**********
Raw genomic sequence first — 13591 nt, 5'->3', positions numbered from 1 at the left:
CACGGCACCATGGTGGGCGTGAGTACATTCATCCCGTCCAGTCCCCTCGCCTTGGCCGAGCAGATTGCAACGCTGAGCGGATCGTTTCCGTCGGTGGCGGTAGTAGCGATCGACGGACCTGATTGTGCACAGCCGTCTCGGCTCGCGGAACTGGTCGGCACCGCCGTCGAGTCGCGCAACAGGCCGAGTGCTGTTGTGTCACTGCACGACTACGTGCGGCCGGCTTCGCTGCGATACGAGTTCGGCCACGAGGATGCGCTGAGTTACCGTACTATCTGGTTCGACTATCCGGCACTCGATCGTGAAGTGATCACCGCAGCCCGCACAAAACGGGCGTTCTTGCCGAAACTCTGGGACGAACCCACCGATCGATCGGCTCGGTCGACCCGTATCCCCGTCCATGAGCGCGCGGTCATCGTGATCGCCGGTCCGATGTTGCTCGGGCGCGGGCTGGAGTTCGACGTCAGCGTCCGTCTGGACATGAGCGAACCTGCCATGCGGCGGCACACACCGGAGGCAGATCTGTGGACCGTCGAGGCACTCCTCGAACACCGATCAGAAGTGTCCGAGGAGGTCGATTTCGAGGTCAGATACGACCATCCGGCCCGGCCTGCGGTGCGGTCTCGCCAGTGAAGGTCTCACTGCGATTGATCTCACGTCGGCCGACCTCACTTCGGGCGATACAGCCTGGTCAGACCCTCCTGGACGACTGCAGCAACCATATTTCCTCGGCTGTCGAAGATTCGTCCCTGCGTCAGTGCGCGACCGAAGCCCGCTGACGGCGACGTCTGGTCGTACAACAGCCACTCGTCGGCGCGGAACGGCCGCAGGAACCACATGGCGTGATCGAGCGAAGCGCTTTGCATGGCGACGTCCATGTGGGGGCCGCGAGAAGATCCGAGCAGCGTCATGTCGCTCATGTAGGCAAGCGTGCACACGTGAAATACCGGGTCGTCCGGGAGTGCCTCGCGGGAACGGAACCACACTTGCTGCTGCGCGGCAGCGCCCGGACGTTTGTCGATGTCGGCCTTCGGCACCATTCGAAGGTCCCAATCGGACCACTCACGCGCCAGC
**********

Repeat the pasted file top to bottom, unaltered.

Raw genomic sequence first — 13591 nt, 5'->3', positions numbered from 1 at the left:
CACGGCACCATGGTGGGCGTGAGTACATTCATCCCGTCCAGTCCCCTCGCCTTGGCCGAGCAGATTGCAACGCTGAGCGGATCGTTTCCGTCGGTGGCGGTAGTAGCGATCGACGGACCTGATTGTGCACAGCCGTCTCGGCTCGCGGAACTGGTCGGCACCGCCGTCGAGTCGCGCAACAGGCCGAGTGCTGTTGTGTCACTGCACGACTACGTGCGGCCGGCTTCGCTGCGATACGAGTTCGGCCACGAGGATGCGCTGAGTTACCGTACTATCTGGTTCGACTATCCGGCACTCGATCGTGAAGTGATCACCGCAGCCCGCACAAAACGGGCGTTCTTGCCGAAACTCTGGGACGAACCCACCGATCGATCGGCTCGGTCGACCCGTATCCCCGTCCATGAGCGCGCGGTCATCGTGATCGCCGGTCCGATGTTGCTCGGGCGCGGGCTGGAGTTCGACGTCAGCGTCCGTCTGGACATGAGCGAACCTGCCATGCGGCGGCACACACCGGAGGCAGATCTGTGGACCGTCGAGGCACTCCTCGAACACCGATCAGAAGTGTCCGAGGAGGTCGATTTCGAGGTCAGATACGACCATCCGGCCCGGCCTGCGGTGCGGTCTCGCCAGTGAAGGTCTCACTGCGATTGATCTCACGTCGGCCGACCTCACTTCGGGCGATACAGCCTGGTCAGACCCTCCTGGACGACTGCAGCAACCATATTTCCTCGGCTGTCGAAGATTCGTCCCTGCGTCAGTGCGCGACCGAAGCCCGCTGACGGCGACGTCTGGTCGTACAACAGCCACTCGTCGGCGCGGAACGGCCGCAGGAACCACATGGCGTGATCGAGCGAAGCGCTTTGCATGGCGACGTCCATGTGGGGGCCGCGAGAAGATCCGAGCAGCGTCATGTCGCTCATGTAGGCAAGCGTGCACACGTGAAATACCGGGTCGTCCGGGAGTGCCTCGCGGGAACGGAACCACACTTGCTGCTGCGCGGCAGCGCCCGGACGTTTGTCGATGTCGGCCTTCGGCACCATTCGAAGGTCCCAATCGGACCACTCACGCGCCAGC